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Morphological and Spatial Diversity of the Discal Spot on the Hindwings of Nymphalid Butterflies: Revision of the Nymphalid Groundplan

Joji M. Otaki
Published: 23 September 2020
 by  MDPI
 in Insects
Insects , Volume 11; doi:10.3390/insects11100654

Abstract: Diverse butterfly wing color patterns are understood through the nymphalid groundplan, which mainly consists of central, border, and basal symmetry systems and a discal spot. However, the status of the discal spot remains unexplored. Here, the morphological and spatial diversity of the discal spot was studied in nymphalid hindwings. The discal spot is expressed as a small or narrow spot, a pair of parallel bands, a diamond or oval structure, a large dark spot, a few fragmented spots, or a white structure. In some cases, the discal spot is morphologically similar to and integrated with the central symmetry system (CSS). The discal spot is always located in a distal portion of the discal cell defined by the wing veins, which is sandwiched by the distal and proximal bands of the CSS (dBC and pBC) and is rarely occupied by border ocelli. The CSS occasionally has the central band (cBC), which differs from the discal spot. These results suggest that the discal spot is an independent and diverse miniature symmetry system nested within the CSS and that the locations of the discal spot and the CSS are determined by the wing veins at the early stage of wing development.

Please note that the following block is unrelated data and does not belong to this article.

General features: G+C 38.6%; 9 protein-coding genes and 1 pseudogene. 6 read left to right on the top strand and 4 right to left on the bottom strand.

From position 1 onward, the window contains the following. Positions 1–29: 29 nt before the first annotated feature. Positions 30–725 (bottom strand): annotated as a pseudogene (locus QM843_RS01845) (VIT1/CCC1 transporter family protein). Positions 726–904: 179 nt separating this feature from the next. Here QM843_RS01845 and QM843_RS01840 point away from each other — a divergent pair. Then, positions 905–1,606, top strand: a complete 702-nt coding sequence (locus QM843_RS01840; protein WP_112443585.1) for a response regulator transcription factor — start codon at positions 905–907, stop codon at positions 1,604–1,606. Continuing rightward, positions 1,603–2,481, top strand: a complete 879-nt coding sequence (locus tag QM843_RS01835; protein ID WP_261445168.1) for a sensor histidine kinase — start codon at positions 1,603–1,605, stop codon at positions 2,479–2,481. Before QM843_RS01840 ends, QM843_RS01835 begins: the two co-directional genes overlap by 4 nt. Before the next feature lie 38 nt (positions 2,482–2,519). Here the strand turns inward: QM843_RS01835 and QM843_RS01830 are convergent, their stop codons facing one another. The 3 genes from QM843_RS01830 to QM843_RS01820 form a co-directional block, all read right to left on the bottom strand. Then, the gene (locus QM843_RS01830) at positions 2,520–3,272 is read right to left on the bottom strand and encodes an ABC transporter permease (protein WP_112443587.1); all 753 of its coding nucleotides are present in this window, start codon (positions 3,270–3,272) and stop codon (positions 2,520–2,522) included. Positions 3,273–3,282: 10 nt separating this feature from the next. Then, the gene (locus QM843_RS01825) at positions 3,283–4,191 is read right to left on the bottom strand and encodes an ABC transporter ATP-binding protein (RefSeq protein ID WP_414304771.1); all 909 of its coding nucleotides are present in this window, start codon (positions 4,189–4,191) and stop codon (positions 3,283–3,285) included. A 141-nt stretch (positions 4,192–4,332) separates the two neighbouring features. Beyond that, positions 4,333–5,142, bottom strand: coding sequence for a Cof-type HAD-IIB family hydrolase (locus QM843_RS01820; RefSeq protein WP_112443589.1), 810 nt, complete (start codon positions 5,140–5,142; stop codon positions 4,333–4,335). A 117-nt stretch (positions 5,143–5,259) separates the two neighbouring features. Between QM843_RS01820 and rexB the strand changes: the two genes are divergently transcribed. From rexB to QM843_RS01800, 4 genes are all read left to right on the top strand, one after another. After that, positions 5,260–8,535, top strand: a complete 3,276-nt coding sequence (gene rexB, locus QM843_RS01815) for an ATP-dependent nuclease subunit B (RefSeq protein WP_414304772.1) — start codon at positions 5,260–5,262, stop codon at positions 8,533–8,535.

Keywords: Butterfly Wing / Color Pattern / Nymphalid Groundplan / Color Pattern Element / Discal Spot / Wing Development / central symmetry system

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